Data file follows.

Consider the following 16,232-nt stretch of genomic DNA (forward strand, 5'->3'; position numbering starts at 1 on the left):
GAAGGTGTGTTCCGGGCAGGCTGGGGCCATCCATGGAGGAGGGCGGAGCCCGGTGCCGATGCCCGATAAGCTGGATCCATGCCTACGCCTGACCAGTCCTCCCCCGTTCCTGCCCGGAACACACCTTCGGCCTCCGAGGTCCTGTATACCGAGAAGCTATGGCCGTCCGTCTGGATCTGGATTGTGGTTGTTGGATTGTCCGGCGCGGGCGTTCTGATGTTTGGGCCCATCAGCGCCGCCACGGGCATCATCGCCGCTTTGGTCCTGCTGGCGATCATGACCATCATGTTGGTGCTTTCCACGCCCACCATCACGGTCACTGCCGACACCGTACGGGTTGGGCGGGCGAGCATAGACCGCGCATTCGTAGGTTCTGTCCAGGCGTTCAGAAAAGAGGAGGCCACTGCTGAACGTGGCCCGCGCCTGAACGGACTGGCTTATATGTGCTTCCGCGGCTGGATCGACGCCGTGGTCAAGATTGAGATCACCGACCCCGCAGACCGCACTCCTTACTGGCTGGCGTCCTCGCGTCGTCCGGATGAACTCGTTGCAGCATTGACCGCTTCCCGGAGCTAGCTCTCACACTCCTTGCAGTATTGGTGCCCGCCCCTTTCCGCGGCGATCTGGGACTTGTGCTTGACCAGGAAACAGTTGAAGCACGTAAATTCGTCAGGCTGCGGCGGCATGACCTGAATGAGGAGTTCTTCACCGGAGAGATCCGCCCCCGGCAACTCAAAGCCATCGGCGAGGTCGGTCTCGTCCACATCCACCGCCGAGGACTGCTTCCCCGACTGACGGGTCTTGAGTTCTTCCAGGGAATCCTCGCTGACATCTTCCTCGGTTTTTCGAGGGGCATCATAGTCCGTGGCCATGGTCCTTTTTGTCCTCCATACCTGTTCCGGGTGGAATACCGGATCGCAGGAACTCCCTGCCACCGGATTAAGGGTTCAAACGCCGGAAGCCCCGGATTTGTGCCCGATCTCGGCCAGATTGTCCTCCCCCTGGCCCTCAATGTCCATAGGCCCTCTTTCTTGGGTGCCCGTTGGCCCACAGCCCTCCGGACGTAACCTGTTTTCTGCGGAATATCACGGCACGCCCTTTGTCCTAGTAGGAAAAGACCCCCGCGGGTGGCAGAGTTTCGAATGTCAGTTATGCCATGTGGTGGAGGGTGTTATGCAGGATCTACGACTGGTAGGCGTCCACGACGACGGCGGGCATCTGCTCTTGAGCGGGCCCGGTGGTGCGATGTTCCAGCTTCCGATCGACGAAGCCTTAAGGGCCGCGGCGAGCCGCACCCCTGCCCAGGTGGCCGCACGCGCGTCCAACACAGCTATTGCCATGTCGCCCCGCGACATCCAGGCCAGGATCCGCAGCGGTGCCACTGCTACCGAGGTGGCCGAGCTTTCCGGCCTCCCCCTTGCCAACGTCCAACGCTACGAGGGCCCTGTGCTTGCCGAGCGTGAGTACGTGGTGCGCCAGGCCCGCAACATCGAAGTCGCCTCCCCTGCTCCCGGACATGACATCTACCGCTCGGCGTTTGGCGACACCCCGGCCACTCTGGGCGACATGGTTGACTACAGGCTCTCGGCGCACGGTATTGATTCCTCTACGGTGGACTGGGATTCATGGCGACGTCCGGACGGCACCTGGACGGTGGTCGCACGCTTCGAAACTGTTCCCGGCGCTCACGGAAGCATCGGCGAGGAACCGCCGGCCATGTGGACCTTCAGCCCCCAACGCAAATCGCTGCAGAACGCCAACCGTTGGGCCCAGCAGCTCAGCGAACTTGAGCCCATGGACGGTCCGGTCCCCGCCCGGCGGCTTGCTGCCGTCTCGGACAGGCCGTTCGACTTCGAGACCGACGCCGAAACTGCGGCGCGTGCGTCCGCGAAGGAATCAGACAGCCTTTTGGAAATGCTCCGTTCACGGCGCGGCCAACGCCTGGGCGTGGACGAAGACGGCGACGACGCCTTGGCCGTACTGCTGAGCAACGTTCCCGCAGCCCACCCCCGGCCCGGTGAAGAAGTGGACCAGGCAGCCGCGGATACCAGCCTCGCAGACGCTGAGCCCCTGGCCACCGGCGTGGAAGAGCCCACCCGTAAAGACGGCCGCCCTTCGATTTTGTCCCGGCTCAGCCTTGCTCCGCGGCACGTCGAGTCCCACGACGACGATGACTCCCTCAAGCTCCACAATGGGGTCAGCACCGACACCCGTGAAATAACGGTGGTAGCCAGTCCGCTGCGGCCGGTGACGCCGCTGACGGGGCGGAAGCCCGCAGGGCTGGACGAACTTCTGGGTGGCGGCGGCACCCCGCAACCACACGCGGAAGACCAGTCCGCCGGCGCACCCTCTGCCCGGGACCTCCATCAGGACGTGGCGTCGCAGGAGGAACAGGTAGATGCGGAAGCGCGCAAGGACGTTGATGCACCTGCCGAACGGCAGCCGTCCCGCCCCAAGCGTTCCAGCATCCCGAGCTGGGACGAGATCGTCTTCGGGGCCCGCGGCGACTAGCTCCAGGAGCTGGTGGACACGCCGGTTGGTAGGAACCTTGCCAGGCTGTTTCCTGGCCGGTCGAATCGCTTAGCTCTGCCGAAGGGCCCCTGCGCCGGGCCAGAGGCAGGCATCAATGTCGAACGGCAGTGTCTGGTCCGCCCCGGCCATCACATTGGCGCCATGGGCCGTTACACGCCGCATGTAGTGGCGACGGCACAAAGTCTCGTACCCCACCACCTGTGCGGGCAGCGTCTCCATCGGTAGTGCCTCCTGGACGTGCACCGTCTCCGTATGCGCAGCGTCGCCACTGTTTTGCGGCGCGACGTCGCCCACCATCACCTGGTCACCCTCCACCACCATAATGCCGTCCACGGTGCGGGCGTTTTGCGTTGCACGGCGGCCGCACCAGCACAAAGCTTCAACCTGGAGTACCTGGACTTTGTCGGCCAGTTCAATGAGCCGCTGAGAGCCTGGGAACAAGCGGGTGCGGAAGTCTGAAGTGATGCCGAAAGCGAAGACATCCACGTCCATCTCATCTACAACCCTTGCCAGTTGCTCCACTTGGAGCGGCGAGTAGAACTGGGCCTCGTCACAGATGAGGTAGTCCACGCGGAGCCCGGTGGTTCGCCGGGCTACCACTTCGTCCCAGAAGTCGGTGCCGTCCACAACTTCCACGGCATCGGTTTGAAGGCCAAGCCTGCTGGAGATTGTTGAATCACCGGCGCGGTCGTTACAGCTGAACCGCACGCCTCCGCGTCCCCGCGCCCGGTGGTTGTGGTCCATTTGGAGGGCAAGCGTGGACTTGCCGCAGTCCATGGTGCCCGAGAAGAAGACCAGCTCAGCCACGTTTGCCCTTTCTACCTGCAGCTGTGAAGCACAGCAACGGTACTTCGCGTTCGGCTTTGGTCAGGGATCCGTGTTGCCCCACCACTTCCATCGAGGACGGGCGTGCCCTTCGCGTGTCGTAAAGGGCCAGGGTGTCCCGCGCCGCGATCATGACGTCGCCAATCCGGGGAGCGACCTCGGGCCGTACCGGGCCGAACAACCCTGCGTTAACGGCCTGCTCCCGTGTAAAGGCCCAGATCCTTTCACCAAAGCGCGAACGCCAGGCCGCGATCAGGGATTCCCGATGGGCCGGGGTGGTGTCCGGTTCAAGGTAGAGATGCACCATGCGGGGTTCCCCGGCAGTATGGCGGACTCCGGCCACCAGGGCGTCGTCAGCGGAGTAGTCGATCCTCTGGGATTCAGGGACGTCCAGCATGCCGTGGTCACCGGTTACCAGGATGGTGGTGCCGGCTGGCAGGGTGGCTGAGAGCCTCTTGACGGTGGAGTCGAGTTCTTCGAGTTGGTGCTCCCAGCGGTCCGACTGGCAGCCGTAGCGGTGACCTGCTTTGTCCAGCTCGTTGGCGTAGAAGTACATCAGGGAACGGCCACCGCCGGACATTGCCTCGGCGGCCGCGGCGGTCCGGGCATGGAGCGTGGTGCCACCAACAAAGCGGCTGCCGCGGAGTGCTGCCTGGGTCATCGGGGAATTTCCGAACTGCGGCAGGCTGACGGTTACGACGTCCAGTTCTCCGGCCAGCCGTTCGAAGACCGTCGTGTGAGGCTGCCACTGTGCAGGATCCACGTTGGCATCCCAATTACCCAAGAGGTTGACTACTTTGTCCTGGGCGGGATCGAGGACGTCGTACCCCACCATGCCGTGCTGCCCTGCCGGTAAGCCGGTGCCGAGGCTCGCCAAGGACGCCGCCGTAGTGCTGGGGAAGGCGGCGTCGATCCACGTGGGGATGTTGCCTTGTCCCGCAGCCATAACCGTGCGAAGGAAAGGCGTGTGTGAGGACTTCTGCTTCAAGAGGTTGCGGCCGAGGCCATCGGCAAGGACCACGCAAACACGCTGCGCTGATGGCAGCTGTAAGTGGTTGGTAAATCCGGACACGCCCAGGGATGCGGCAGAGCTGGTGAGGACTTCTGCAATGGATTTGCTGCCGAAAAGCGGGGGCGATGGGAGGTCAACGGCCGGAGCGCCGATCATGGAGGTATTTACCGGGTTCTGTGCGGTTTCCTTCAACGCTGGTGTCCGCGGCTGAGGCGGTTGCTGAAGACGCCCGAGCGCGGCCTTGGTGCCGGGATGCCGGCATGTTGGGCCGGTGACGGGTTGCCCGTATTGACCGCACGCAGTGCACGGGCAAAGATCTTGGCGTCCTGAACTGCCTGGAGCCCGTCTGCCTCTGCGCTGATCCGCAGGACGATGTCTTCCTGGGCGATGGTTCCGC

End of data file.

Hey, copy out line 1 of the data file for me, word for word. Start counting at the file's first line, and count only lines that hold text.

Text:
Consider the following 16,232-nt stretch of genomic DNA (forward strand, 5'->3'; position numbering starts at 1 on the left):